From CBC’s The 180 – It’s Time to End Public Funding for Catholic Schools

This morning on CBC’s The 180, there was a great 7-minute feature on public funding of Catholic schools. You can listen to the piece here.

The piece is really interesting. Charles Pascal, a professor at the Ontario Institute for Studies in Education, has been making the argument that Ontario should have one secular school system for some time.

The topic is re-emerging in Ontario since OPEN – One Public Education Now launched a court challenge stating that public funding of Catholic schools violates the Charter of Rights and Freedoms.

Two points struck me in this piece. First, politicians in Ontario are terribly risk-adverse and are not willing to challenge a political decision that was first taken back in the days of Egerton Ryerson to publicly fund Catholic schools. Pascal raises the question of why legislators are so afraid. Similar moves have been made in Newfoundland and Quebec in the past few years and the sky did not fall.

In Ontario, touching funding of Catholic schools is considered the ‘The Third Rail’ According to Wikipedia, the third rail of a nation’s politics is a metaphor for any issue so controversial that it is “charged” and “untouchable” to the extent that any politician or public official who dares to broach the subject will invariably suffer politically.

The second point that was very interesting had to do with public opinion about Catholic schools. According to Pascal, up to 70% of Ontario’s population is in favour of one public system, but the 30% in favour are powerful and as Pascal characterizes it ‘voracious’ in their support of the system.

I can understand this. Everytime I post on this topic, I get all sorts of negative comments and sometimes these attacks come from Catholic educators, some I worked with for years. I will get more negative comments after this post – mostly in the vein of not being ‘loyal’ or being naive about how the world works etc, etc. I will be unfollowed or blocked by more Catholic educators. So it goes.

To be clear, I worked in the Catholic system for 31 years the last six as a principal. Based on my experience, there is no logical reason for keeping this system in place. I was a committed Catholic educator for all these years, but to me fairness and equity are more important that propping up a system that is now an anachronism.

 

The Importance of Being Civil to Others Part II

Last week my post The Importance of Being Civil to Others was featured on Voice.ed Radio.  A great discussion and thanks to Doug Peterson and Steven Hurley for featuring this post. I think, and they agreed, the discussion needs to go further. In the original post, I mentioned specific situations where we are no longer as civil as we should be, especially in the field of education. I wasn’t writing as much about civility in general society where I agree with Steven, society in Canada is very civil and I appreciate my daily dealings with people.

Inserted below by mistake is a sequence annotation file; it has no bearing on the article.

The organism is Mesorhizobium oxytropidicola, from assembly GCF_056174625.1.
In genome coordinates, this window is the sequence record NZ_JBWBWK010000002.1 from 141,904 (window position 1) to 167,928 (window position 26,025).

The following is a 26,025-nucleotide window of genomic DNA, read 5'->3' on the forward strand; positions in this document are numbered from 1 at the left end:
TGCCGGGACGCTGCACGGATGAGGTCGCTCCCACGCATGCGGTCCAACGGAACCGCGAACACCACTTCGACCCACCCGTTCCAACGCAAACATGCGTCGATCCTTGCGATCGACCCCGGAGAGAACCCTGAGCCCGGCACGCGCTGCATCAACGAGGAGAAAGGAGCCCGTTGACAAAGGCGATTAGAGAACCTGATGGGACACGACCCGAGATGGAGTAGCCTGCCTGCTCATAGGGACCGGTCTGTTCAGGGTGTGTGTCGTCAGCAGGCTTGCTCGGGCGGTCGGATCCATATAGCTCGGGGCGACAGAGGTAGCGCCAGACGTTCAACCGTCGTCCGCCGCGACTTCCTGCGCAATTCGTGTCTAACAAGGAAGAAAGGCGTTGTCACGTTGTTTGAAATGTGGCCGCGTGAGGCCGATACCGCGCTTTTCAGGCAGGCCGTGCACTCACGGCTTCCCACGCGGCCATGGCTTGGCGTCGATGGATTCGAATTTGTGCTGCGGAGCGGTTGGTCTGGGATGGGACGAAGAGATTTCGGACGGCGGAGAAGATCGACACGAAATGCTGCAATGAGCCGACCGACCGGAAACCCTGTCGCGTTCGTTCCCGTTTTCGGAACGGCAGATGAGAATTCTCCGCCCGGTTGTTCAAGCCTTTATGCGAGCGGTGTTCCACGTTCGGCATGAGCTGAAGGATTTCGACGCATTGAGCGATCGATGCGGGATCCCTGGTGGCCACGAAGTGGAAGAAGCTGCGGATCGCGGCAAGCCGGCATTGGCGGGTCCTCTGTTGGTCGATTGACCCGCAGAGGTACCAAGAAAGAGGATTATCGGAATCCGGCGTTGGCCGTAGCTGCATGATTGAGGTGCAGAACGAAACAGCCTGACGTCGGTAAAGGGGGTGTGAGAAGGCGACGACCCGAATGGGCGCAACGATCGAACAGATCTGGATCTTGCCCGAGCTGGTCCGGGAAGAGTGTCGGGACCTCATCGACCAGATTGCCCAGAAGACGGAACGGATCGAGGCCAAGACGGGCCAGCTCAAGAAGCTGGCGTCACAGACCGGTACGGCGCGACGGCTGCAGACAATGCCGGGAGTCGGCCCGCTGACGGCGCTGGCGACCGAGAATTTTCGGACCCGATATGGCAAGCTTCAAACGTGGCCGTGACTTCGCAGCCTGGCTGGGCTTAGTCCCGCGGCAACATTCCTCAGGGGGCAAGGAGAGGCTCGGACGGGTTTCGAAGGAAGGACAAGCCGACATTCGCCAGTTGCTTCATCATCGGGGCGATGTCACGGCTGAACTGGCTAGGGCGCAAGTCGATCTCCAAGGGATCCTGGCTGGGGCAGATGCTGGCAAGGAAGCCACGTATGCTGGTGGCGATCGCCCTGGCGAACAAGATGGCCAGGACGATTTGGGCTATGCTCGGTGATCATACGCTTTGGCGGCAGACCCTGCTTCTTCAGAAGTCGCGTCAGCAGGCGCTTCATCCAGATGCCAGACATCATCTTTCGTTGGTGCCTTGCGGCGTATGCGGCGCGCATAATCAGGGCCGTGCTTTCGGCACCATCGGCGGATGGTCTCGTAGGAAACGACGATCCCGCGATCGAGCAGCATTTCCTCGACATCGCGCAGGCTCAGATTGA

People can be very civil when you do not upset the status quo when you do civility becomes strained.

I have to admit I like to push the envelope and write about controversial topics like Catholic Education in Ontario and the inability of school boards to bring about significant change. These are topics that need to be written about. At no time do I ever focus on individuals or write in any way that can be seen as disrespectful.

These are topics that seem to bring the knives out.

Several times, mainly on Facebook, I have been called naive and simplistic and people have expressed ‘surprise’ about my posts, especially regarding Catholic Education in Ontario. On Twitter, I have actually been blocked by a member of the senior administration from my former Catholic board.

The blocking might not mean that much, but to me, it is a sign of incivility. Usually, I block the Twitter accounts of trolls and those who do not follow the rules set out by Twitter for inappropriate content.

I never block people who I disagree with, I usually try to engage in positive conversation and if this is not possible, I simply unfollow them. Blocking someone you don’t agree with is cowardly behaviour and I would say lacks civility.

On Facebook, when the conversations threaten to get out of control I simply delete the entire conversation. Sadly, this seems to be the only way to stop people who quickly lose the ability to be polite on-line. The worst offenders tend to be Catholic educators, which I find troubling.

I hope this clarifies my position. Again, thank goodness for my very supportive on-line PLN – all are wonderful and always civil!